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Social media is a company's best friend -- until it involves copyrights and trademarks. The latest example: Sports broadcasters are cracking down on 6-second clips of the World Cup.
A "significant" DDoS attack targeted NATO sites but did not affect the integrity of the organization's systems, a spokesperson says.
The satellite service, which eliminated The Weather Channel from its lineup, says the channel is overrun with reality TV and isn't the only good source of weather news.
Google's latest transparency report numbers highlight a "worrying" trend that has emerged over the last four years: government requests to remove critical political content.
A privacy update means people whose private photos have been posted on Reddit without their consent can have them removed.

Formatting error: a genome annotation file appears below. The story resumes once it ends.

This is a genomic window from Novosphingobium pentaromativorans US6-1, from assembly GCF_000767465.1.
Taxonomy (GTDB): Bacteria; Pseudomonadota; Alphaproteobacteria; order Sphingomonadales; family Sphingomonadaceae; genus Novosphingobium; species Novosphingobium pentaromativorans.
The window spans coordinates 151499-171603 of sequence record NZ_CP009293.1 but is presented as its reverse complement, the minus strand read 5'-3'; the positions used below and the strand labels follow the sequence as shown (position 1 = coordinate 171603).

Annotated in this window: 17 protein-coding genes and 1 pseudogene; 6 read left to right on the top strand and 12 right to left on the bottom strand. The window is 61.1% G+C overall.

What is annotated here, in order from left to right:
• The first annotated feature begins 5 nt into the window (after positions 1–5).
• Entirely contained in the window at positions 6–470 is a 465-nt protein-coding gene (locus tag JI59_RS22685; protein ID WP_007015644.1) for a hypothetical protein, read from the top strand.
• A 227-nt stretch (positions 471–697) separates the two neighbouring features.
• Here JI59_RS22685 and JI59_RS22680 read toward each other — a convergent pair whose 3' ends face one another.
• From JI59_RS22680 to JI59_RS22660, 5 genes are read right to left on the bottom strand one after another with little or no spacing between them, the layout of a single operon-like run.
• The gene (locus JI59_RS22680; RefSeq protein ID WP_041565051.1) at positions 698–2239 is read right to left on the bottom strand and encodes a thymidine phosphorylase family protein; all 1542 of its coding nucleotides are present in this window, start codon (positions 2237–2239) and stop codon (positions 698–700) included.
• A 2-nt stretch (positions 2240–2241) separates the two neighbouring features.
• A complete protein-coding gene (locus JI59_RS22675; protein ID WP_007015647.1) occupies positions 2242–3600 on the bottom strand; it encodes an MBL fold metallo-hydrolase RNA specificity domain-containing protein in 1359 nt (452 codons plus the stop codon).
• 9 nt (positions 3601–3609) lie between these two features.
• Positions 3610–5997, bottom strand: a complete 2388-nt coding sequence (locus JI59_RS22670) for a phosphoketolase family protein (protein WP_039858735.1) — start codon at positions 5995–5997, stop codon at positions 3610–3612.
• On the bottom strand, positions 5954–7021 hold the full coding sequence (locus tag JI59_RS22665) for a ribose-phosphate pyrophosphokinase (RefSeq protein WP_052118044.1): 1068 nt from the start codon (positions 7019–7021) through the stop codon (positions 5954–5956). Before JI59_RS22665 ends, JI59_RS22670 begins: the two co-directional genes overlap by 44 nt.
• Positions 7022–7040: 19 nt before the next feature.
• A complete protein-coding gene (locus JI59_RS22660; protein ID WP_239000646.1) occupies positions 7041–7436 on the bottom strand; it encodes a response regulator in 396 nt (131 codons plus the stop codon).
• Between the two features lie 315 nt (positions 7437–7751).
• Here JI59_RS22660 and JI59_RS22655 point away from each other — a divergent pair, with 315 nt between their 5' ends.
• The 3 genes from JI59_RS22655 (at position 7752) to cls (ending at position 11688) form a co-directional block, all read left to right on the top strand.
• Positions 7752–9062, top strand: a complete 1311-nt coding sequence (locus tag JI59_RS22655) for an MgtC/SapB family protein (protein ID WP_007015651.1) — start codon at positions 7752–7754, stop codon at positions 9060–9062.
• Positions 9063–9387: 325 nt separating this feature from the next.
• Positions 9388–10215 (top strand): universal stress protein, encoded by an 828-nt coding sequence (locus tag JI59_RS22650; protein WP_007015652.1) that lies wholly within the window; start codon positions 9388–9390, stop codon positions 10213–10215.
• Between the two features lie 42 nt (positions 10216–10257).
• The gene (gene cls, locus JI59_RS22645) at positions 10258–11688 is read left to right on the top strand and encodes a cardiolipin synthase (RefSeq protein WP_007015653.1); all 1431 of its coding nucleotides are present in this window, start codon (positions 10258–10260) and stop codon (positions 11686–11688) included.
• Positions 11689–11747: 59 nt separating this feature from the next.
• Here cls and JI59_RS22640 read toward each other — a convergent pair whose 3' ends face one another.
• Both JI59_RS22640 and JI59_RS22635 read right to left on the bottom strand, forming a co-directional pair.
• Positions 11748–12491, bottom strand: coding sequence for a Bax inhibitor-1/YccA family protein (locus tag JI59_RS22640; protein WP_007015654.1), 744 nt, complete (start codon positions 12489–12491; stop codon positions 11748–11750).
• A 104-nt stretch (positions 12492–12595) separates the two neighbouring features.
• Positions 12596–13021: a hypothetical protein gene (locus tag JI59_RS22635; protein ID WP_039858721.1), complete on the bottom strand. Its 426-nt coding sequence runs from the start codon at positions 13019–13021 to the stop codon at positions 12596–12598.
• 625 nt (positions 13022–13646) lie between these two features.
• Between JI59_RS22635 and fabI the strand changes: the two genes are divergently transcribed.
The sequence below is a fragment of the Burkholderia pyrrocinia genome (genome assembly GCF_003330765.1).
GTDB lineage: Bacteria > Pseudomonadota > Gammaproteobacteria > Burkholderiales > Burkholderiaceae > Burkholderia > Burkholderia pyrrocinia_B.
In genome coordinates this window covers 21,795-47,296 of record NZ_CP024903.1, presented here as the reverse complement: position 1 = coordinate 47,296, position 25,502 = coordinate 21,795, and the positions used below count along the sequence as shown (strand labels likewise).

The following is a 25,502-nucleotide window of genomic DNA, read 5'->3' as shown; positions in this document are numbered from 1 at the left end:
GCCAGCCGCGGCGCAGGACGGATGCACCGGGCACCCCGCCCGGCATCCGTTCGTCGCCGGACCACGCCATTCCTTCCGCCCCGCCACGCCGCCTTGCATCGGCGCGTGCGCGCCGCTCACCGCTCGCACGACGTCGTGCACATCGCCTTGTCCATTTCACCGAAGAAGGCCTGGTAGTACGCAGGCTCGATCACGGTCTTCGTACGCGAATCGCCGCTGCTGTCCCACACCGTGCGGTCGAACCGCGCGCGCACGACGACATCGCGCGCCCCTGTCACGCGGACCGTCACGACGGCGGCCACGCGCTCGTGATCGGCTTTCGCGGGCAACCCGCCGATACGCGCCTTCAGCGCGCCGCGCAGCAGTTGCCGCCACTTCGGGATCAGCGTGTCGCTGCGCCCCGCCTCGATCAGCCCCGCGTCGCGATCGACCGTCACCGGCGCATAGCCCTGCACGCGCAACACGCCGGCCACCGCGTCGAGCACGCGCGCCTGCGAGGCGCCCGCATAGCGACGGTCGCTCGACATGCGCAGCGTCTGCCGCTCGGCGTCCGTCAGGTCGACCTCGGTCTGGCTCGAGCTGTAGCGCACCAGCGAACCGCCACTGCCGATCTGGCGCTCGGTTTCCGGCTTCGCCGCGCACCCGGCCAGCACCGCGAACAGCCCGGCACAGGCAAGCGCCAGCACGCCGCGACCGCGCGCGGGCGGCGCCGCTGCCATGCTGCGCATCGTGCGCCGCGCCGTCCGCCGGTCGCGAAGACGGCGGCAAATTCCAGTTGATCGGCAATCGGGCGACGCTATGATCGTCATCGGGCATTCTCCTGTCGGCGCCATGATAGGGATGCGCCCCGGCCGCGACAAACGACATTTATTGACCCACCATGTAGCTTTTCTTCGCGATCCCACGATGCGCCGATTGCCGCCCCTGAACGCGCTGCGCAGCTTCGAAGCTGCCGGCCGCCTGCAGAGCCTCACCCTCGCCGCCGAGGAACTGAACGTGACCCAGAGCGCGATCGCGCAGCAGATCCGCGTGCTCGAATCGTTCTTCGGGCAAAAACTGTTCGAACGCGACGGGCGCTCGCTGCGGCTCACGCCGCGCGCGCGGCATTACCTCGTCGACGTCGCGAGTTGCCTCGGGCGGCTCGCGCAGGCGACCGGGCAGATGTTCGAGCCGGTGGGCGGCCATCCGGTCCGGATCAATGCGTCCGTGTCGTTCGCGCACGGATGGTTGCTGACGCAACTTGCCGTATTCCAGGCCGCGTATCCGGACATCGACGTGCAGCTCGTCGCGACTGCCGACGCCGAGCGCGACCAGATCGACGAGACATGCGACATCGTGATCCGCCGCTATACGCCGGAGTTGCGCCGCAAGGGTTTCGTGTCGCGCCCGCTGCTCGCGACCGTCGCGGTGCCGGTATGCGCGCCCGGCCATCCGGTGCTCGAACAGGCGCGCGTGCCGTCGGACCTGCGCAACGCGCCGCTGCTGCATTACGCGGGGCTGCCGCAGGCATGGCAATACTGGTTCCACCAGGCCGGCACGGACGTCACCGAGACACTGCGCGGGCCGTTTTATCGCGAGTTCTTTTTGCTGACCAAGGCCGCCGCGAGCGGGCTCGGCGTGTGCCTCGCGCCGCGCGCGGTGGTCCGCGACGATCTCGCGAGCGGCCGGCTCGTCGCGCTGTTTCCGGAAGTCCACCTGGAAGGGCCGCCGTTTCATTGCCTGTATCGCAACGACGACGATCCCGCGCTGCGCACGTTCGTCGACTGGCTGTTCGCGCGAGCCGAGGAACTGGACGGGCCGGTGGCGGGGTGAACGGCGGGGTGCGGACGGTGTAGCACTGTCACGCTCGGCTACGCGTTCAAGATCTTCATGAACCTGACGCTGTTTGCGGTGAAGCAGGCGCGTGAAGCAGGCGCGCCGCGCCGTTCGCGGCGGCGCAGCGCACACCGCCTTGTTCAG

The National Music Publishers' Association sent DMCA take-down notices to the biggest Web sites seeming to profit from posting unlicensed lyrics.
The search engine's Transparency Report shows that takedown requests for piracy and copyright infringing URLs are increasing at a breakneck pace.
Last year, the social news site complied with 32 of 55 requests for user information, though the site says it generally ignores government demands that it not inform people when their data has been requested.
The company says that after June 30, if a Blogger site has adult content and ad-monetization, it will be taken down.